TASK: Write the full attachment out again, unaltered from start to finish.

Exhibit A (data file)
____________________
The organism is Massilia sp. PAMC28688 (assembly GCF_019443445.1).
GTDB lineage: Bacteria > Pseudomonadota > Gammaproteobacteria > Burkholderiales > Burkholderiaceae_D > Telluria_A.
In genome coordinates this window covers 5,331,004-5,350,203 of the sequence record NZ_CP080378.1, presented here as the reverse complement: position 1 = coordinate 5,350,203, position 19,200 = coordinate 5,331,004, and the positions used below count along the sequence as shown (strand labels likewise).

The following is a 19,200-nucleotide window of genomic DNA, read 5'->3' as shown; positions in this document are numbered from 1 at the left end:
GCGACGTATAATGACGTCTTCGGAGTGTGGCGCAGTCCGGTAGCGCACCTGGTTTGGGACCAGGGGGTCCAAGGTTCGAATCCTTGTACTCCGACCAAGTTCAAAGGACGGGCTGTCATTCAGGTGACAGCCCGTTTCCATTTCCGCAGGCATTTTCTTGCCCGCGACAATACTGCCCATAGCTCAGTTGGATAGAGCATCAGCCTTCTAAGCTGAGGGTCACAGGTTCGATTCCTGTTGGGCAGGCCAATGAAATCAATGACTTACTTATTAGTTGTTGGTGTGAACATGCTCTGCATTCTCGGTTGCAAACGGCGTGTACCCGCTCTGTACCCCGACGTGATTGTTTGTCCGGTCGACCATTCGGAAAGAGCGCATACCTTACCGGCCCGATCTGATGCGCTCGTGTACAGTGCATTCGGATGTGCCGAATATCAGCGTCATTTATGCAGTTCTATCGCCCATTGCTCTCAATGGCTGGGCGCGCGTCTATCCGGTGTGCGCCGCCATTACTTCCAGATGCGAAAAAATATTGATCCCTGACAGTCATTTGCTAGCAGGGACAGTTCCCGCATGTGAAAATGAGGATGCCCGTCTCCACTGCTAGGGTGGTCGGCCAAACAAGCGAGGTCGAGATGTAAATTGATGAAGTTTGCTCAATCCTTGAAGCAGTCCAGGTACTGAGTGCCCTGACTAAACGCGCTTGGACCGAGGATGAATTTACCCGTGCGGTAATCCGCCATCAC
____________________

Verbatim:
The organism is Massilia sp. PAMC28688 (assembly GCF_019443445.1).
GTDB lineage: Bacteria > Pseudomonadota > Gammaproteobacteria > Burkholderiales > Burkholderiaceae_D > Telluria_A.
In genome coordinates this window covers 5,331,004-5,350,203 of the sequence record NZ_CP080378.1, presented here as the reverse complement: position 1 = coordinate 5,350,203, position 19,200 = coordinate 5,331,004, and the positions used below count along the sequence as shown (strand labels likewise).

The following is a 19,200-nucleotide window of genomic DNA, read 5'->3' as shown; positions in this document are numbered from 1 at the left end:
GCGACGTATAATGACGTCTTCGGAGTGTGGCGCAGTCCGGTAGCGCACCTGGTTTGGGACCAGGGGGTCCAAGGTTCGAATCCTTGTACTCCGACCAAGTTCAAAGGACGGGCTGTCATTCAGGTGACAGCCCGTTTCCATTTCCGCAGGCATTTTCTTGCCCGCGACAATACTGCCCATAGCTCAGTTGGATAGAGCATCAGCCTTCTAAGCTGAGGGTCACAGGTTCGATTCCTGTTGGGCAGGCCAATGAAATCAATGACTTACTTATTAGTTGTTGGTGTGAACATGCTCTGCATTCTCGGTTGCAAACGGCGTGTACCCGCTCTGTACCCCGACGTGATTGTTTGTCCGGTCGACCATTCGGAAAGAGCGCATACCTTACCGGCCCGATCTGATGCGCTCGTGTACAGTGCATTCGGATGTGCCGAATATCAGCGTCATTTATGCAGTTCTATCGCCCATTGCTCTCAATGGCTGGGCGCGCGTCTATCCGGTGTGCGCCGCCATTACTTCCAGATGCGAAAAAATATTGATCCCTGACAGTCATTTGCTAGCAGGGACAGTTCCCGCATGTGAAAATGAGGATGCCCGTCTCCACTGCTAGGGTGGTCGGCCAAACAAGCGAGGTCGAGATGTAAATTGATGAAGTTTGCTCAATCCTTGAAGCAGTCCAGGTACTGAGTGCCCTGACTAAACGCGCTTGGACCGAGGATGAATTTACCCGTGCGGTAATCCGCCATCAC